B. The breach of accounting procedures around the extensive but secretive Irish Red Cross property portfolio which was given to the Society by members of the public after their deaths. A full investigation is required.

    C. Taking €600,000 of money donated by the general public from the Haiti fund and using it to cover up Irish Red Cross losses. The money needs to be returned to the Haiti fund and all those involved in this sordid episode including board members and senior staff investigated

    ReplyDelete
  10. Anonymous1:42 AM

    Dear Central Council members, Perhaps at the next opportunity you will highlight to the Society the humanitarian work you have carried out as a members of the Irish Red Cross. Why are you not appraised or evaluated as per good governance practice? Why is there no record of your 'performance' while on Central Council and Execuitve Committee? My own belief is there is no independent evaluations because if there was many of you would not pass and would therefore be forced to resign your positions.

    Perhaps you could outline significant acts which do not incude humiliating members of staff or intimidating members in such a way that they leave the Society or fired from the Society. Might I suggest that you highlight how you have acted to promote the Fundamental Principles and International Humanitarian Law during the 30 year conflict in northern Ireland which also impacted in the Republic. I know it will be a short presentation but would nevertheless be interesting. I ask this in the full knowledge that any independent performance evaluation of your performances would make for the most fascinating reading. Why are things like the facebook breach of confidentiality by Mr. Horwell and the humiliating RTE Prime Time performance by the Irish Red Cross spokesperson, Sheila Callan, not evaluated and dealt with? And the biggest scandal of them all, the Tipperary tsunami bank account which Mr. Lawlor was invovled with? I have never witnessed an organisation so completely unaccountable.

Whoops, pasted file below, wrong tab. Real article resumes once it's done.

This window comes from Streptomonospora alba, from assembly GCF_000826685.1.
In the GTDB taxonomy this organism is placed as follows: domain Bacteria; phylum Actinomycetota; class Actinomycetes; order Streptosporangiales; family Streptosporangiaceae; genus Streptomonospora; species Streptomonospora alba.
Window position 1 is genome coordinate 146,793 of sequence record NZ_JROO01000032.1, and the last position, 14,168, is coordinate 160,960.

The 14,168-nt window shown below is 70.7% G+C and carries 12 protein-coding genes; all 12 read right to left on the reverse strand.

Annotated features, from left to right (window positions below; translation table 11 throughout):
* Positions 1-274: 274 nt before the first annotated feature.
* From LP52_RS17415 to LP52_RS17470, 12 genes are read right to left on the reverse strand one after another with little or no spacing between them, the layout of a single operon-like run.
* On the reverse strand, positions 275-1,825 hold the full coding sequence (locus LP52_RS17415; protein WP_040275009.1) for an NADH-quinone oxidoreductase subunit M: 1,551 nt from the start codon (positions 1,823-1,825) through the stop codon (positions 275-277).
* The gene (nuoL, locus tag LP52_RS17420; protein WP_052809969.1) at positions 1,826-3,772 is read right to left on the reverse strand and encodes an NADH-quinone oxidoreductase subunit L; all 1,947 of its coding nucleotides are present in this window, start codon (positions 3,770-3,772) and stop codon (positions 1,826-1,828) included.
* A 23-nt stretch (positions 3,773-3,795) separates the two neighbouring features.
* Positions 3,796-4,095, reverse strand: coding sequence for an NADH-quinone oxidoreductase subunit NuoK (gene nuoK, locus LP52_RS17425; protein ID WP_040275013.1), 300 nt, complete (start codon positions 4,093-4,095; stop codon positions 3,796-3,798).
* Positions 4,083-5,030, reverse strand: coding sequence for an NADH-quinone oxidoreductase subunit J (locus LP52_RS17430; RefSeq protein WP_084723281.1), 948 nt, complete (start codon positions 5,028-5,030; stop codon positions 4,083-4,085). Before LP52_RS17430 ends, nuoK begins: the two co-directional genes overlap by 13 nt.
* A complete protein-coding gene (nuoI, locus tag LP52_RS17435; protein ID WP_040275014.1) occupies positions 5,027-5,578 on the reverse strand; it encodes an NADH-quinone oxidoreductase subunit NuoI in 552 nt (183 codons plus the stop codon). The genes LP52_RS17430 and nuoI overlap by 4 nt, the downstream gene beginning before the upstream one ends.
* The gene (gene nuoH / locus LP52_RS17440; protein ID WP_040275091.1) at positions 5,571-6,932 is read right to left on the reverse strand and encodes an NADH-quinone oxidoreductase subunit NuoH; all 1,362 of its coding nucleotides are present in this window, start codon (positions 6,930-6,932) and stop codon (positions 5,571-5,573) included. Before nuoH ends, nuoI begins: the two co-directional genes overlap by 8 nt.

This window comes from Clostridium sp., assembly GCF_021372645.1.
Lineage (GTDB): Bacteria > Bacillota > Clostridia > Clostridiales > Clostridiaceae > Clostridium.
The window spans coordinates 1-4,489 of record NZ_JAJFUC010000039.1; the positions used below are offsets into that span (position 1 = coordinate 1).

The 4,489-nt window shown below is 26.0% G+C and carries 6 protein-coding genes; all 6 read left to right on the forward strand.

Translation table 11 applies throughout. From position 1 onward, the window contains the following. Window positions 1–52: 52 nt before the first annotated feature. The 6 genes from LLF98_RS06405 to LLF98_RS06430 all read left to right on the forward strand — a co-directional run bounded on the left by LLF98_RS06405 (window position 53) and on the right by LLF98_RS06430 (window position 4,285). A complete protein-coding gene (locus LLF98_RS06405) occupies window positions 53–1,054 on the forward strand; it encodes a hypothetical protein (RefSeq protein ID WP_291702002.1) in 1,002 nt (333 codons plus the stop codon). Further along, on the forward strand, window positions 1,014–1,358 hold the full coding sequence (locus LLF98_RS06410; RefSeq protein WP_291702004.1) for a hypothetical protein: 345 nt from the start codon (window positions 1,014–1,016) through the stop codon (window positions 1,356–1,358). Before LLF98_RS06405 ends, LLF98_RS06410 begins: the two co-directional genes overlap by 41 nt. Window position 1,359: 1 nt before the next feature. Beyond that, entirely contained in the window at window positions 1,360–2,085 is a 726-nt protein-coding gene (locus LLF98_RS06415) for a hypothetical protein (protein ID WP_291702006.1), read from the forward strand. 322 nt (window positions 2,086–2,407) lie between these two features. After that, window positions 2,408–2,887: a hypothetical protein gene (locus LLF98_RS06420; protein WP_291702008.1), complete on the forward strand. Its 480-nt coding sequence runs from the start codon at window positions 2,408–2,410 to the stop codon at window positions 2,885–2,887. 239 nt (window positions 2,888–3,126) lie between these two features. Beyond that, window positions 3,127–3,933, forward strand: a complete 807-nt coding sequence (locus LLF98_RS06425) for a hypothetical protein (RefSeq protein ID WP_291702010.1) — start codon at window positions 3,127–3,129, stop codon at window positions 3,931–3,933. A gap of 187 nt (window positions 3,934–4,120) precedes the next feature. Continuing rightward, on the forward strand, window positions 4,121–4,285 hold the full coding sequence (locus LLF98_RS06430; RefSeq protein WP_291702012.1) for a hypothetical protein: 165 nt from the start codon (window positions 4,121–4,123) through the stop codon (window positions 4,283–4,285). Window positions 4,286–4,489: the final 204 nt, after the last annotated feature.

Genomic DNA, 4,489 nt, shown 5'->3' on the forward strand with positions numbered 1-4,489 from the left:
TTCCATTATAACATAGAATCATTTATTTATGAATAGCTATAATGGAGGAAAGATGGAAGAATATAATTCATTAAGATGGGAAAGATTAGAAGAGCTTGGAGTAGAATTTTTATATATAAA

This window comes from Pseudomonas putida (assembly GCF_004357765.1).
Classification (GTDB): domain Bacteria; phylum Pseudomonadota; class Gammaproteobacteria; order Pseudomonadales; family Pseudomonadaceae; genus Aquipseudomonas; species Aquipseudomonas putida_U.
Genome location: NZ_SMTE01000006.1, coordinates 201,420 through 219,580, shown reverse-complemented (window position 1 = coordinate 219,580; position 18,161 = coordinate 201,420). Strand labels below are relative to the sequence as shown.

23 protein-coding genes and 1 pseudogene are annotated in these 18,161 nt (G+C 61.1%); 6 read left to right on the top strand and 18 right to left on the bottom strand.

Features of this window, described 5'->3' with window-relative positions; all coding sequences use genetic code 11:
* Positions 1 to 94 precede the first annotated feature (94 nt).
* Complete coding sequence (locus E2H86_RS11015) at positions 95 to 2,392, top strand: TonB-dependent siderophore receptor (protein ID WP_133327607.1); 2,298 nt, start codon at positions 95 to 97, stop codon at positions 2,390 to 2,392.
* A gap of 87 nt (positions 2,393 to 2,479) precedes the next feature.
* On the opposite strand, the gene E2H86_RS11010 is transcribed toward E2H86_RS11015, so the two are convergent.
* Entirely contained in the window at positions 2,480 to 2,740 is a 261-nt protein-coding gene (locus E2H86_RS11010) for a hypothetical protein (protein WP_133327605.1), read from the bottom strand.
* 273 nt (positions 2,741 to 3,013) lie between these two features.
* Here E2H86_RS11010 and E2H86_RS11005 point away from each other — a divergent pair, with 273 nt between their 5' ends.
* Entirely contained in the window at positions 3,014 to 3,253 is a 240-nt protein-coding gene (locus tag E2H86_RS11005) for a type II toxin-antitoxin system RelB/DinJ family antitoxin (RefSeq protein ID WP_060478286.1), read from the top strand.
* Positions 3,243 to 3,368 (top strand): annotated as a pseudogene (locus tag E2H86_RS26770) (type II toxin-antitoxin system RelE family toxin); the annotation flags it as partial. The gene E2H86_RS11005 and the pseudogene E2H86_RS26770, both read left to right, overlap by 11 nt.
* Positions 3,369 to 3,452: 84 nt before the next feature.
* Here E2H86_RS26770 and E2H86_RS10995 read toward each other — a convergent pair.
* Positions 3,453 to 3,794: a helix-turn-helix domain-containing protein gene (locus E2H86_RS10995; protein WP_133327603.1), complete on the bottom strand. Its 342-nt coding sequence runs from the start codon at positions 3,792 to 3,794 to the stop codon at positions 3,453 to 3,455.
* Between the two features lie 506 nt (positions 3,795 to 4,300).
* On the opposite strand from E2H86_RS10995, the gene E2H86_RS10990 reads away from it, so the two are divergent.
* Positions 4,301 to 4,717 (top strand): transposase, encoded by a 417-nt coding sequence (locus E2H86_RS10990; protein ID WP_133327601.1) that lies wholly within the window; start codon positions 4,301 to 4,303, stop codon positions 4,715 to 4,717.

ReplyDelete
  11. Anonymous1:50 AM

    Dear Blogger,

    If the current members of the Central Council and Executive think for one minute that we will get fed up and just drift away with disillusionment at their unwillingness to act in the face of so much wrong doing within the Irish Red Cross, then they are indeed greatly mistaken.

    We shall continue to watch over them and shall continue to lobby to force the authorities to make them accountable for their actions and inaction.

    We shall continue to name and shame them! They can send letters and threats till they are blue in the face, but our resolve is strong and righteous. So Executive Committee and Central Council members lower your heads in the shame you have brought upon the Irish Red Cross and do the decent thing and resign now.

    ReplyDelete
  12. Anonymous7:13 AM

    The recent Nyberg report into the banking system collapse turns a spotlight on two areas which had not previously been probed-the role of external auditors, who were 'silent observers' in the years leading to the crisis and board members who were out of depth of their expertise.

    For Irish Red Cross members and staff does this sound familiar or what?!

    ReplyDelete
  13. Anonymous7:33 AM

    True comment above. The reasons for the banking crisis and the crisis at the Irish Red Cross are strikingly similar.

    Herd mentality, group think, cosy consensus, dislike of dissenters, anger at questioning, incompetence, bullying, inadequate experience, insufficiently qualified board and management, obsession with position, status and power, misgovernance, fear, weakness and cowardice.

    ReplyDelete